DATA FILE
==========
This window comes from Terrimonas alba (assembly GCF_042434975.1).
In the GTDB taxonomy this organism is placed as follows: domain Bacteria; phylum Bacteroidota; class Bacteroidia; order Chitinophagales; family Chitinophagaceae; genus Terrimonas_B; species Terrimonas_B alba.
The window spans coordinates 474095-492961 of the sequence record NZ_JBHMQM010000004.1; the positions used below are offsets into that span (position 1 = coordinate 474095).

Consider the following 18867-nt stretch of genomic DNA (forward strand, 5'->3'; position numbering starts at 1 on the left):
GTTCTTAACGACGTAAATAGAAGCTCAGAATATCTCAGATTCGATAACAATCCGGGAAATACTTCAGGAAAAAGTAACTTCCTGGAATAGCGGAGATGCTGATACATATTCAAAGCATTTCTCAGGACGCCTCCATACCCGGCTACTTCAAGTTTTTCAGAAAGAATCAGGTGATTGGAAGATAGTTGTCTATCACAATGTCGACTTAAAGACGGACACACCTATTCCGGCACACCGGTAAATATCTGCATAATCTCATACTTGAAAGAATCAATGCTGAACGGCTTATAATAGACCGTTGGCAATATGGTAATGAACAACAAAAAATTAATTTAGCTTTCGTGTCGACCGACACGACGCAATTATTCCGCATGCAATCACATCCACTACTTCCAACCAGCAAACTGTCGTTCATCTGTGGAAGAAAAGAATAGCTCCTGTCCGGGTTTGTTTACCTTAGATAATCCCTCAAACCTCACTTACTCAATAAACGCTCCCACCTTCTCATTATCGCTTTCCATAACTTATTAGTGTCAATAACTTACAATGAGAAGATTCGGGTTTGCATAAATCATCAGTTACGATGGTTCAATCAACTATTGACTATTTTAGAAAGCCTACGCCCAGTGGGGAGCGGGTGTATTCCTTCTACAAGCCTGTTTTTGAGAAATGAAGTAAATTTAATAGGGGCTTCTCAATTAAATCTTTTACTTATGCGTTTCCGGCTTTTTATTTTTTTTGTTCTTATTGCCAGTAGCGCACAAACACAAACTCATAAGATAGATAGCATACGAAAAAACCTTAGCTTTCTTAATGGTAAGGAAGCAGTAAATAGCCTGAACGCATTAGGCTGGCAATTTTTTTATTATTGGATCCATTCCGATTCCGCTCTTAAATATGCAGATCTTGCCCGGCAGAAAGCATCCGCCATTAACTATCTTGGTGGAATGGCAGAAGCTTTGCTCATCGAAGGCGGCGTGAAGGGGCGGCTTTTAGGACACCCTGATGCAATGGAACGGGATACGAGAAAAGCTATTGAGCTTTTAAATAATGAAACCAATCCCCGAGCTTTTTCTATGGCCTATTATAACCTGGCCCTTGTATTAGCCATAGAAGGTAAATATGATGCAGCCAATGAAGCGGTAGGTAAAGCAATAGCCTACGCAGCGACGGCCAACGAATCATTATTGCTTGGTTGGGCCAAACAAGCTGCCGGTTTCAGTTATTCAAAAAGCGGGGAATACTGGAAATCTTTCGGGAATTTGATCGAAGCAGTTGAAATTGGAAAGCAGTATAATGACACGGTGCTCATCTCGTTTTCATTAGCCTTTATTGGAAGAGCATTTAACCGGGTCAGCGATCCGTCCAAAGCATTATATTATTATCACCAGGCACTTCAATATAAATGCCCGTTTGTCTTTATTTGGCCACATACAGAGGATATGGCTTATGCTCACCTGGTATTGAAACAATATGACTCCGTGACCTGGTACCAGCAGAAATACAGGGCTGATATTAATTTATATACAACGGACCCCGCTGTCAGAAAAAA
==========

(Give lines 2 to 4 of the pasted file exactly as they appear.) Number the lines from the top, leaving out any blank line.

In the GTDB taxonomy this organism is placed as follows: domain Bacteria; phylum Bacteroidota; class Bacteroidia; order Chitinophagales; family Chitinophagaceae; genus Terrimonas_B; species Terrimonas_B alba.
The window spans coordinates 474095-492961 of the sequence record NZ_JBHMQM010000004.1; the positions used below are offsets into that span (position 1 = coordinate 474095).

Consider the following 18867-nt stretch of genomic DNA (forward strand, 5'->3'; position numbering starts at 1 on the left):